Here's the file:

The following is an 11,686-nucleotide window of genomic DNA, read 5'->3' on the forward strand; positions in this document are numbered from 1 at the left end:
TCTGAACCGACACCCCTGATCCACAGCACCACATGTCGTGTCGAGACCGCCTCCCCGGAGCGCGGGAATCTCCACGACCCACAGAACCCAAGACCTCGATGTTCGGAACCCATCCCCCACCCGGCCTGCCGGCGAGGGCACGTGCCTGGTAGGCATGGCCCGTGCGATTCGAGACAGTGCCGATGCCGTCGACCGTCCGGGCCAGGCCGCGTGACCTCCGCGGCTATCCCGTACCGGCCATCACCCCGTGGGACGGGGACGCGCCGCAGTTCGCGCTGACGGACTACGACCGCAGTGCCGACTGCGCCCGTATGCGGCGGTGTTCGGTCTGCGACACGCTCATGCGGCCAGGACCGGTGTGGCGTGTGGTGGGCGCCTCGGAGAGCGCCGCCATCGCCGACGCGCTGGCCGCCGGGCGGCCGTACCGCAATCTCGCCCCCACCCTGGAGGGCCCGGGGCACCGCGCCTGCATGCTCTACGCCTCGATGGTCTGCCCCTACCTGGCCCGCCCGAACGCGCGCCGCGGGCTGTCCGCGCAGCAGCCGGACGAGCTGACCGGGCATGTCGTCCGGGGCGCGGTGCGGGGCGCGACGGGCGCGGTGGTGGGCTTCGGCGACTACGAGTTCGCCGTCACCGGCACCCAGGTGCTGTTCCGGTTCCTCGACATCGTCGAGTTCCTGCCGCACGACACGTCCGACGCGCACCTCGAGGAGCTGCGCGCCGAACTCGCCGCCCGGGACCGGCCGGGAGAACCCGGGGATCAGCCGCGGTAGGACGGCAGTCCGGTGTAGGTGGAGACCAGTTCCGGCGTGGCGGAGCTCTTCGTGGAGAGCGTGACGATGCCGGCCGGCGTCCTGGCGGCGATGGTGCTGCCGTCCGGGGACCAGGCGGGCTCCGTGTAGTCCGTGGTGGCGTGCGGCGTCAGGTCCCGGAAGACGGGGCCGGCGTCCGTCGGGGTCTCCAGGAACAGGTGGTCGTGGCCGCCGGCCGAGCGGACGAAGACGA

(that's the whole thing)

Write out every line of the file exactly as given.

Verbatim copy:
The following is an 11,686-nucleotide window of genomic DNA, read 5'->3' on the forward strand; positions in this document are numbered from 1 at the left end:
TCTGAACCGACACCCCTGATCCACAGCACCACATGTCGTGTCGAGACCGCCTCCCCGGAGCGCGGGAATCTCCACGACCCACAGAACCCAAGACCTCGATGTTCGGAACCCATCCCCCACCCGGCCTGCCGGCGAGGGCACGTGCCTGGTAGGCATGGCCCGTGCGATTCGAGACAGTGCCGATGCCGTCGACCGTCCGGGCCAGGCCGCGTGACCTCCGCGGCTATCCCGTACCGGCCATCACCCCGTGGGACGGGGACGCGCCGCAGTTCGCGCTGACGGACTACGACCGCAGTGCCGACTGCGCCCGTATGCGGCGGTGTTCGGTCTGCGACACGCTCATGCGGCCAGGACCGGTGTGGCGTGTGGTGGGCGCCTCGGAGAGCGCCGCCATCGCCGACGCGCTGGCCGCCGGGCGGCCGTACCGCAATCTCGCCCCCACCCTGGAGGGCCCGGGGCACCGCGCCTGCATGCTCTACGCCTCGATGGTCTGCCCCTACCTGGCCCGCCCGAACGCGCGCCGCGGGCTGTCCGCGCAGCAGCCGGACGAGCTGACCGGGCATGTCGTCCGGGGCGCGGTGCGGGGCGCGACGGGCGCGGTGGTGGGCTTCGGCGACTACGAGTTCGCCGTCACCGGCACCCAGGTGCTGTTCCGGTTCCTCGACATCGTCGAGTTCCTGCCGCACGACACGTCCGACGCGCACCTCGAGGAGCTGCGCGCCGAACTCGCCGCCCGGGACCGGCCGGGAGAACCCGGGGATCAGCCGCGGTAGGACGGCAGTCCGGTGTAGGTGGAGACCAGTTCCGGCGTGGCGGAGCTCTTCGTGGAGAGCGTGACGATGCCGGCCGGCGTCCTGGCGGCGATGGTGCTGCCGTCCGGGGACCAGGCGGGCTCCGTGTAGTCCGTGGTGGCGTGCGGCGTCAGGTCCCGGAAGACGGGGCCGGCGTCCGTCGGGGTCTCCAGGAACAGGTGGTCGTGGCCGCCGGCCGAGCGGACGAAGACGA